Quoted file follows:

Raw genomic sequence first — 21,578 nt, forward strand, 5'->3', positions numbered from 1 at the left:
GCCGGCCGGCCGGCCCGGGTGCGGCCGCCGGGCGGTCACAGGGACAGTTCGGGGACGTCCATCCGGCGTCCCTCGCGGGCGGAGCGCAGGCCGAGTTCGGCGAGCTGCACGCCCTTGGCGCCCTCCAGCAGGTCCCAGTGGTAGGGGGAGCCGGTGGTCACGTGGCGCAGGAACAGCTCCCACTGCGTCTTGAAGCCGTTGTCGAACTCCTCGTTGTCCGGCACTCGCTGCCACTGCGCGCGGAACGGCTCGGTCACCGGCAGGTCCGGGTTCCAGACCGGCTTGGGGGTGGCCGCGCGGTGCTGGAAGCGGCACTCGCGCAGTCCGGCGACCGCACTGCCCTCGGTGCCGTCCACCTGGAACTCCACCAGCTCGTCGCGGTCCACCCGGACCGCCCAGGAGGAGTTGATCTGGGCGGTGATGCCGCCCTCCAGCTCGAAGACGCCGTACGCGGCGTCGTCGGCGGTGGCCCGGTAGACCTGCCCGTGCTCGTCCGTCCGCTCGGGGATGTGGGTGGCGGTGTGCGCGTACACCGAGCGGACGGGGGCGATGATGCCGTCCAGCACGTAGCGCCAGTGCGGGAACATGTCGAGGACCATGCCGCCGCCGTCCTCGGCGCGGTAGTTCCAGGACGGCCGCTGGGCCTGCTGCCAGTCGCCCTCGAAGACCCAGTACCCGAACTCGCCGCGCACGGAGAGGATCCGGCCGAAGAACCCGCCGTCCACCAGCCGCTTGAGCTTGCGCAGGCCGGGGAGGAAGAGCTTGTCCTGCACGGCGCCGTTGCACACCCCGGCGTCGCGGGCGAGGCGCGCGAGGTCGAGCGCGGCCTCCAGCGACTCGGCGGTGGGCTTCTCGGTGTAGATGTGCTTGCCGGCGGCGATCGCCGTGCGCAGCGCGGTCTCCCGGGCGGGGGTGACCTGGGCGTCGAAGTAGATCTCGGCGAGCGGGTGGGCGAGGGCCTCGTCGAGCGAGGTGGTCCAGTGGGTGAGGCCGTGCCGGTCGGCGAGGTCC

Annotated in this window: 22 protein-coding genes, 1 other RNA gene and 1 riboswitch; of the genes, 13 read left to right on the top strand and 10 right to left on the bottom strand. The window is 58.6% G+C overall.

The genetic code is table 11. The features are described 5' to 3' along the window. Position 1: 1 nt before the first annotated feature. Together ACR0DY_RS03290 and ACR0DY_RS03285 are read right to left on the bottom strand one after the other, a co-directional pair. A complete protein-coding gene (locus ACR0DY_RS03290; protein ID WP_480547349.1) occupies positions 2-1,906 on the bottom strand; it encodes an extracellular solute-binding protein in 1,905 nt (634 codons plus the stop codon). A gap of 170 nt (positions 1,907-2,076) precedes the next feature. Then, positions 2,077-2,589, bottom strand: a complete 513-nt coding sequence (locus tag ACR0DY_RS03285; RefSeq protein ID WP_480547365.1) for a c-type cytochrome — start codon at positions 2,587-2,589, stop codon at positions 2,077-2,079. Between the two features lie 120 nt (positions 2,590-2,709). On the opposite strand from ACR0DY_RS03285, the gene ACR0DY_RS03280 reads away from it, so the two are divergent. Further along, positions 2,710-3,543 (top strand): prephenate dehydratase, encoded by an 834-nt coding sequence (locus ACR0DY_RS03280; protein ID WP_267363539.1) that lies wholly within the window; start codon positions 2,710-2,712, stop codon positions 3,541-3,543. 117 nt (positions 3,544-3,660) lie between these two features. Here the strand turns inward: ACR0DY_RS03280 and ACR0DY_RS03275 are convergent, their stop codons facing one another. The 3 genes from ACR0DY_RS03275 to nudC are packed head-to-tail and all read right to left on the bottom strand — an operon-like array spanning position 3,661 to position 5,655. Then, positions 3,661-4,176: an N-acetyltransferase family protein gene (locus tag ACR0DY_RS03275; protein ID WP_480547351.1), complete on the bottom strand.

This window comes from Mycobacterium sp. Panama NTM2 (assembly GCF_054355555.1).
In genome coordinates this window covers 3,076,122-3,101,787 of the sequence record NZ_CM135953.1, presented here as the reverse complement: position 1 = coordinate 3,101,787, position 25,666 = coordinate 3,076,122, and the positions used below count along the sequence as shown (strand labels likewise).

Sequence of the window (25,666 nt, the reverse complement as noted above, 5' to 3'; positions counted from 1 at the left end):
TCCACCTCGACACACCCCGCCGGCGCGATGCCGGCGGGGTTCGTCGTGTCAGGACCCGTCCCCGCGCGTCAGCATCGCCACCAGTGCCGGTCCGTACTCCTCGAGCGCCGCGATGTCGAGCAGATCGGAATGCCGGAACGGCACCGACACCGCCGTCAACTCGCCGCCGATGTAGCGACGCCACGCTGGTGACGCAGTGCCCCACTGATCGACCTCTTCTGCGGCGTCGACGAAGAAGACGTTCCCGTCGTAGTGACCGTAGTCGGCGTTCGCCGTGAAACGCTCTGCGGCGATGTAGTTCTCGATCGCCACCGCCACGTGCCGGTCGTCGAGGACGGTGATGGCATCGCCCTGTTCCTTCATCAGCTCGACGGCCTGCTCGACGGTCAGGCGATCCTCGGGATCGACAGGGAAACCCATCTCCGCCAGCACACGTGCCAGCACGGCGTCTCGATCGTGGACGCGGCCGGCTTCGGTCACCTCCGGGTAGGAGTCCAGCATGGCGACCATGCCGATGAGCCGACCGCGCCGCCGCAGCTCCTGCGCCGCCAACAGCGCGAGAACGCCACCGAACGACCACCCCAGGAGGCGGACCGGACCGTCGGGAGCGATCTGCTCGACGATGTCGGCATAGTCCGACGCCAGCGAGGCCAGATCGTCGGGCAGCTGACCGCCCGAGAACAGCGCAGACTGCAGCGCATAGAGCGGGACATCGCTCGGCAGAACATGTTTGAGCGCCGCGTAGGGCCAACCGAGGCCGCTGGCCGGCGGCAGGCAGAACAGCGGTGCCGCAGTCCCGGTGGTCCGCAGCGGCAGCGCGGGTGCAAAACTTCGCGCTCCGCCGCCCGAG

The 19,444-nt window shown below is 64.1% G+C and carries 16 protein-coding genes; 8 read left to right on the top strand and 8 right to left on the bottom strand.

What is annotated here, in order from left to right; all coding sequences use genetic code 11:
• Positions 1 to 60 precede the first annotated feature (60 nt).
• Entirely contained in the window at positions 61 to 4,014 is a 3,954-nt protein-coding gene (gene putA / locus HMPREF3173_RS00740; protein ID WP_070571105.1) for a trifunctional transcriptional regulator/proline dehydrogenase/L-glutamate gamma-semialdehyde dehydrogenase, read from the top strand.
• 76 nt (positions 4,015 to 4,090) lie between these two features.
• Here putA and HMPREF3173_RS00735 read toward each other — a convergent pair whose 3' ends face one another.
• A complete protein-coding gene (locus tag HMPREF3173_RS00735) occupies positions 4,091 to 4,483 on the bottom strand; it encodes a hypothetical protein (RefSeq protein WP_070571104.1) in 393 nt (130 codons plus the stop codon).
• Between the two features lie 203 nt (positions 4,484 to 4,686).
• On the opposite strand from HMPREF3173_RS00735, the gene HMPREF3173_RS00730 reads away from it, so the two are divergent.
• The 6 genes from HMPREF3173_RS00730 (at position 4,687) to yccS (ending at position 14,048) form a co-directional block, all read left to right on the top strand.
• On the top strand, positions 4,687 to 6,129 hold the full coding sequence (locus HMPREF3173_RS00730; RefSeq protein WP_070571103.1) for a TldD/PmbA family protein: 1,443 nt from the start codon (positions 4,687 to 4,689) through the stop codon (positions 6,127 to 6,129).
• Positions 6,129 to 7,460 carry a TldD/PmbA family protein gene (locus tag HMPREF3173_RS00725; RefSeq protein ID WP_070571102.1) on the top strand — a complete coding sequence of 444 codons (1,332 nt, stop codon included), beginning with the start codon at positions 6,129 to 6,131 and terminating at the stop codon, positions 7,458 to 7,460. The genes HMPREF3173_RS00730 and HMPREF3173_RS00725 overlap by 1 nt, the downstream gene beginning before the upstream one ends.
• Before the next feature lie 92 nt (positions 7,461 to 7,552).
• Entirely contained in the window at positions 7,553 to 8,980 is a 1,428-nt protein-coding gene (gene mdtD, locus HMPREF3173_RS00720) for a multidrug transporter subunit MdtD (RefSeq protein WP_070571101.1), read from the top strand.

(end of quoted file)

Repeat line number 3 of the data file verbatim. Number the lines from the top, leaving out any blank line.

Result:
Annotated in this window: 22 protein-coding genes, 1 other RNA gene and 1 riboswitch; of the genes, 13 read left to right on the top strand and 10 right to left on the bottom strand. The window is 58.6% G+C overall.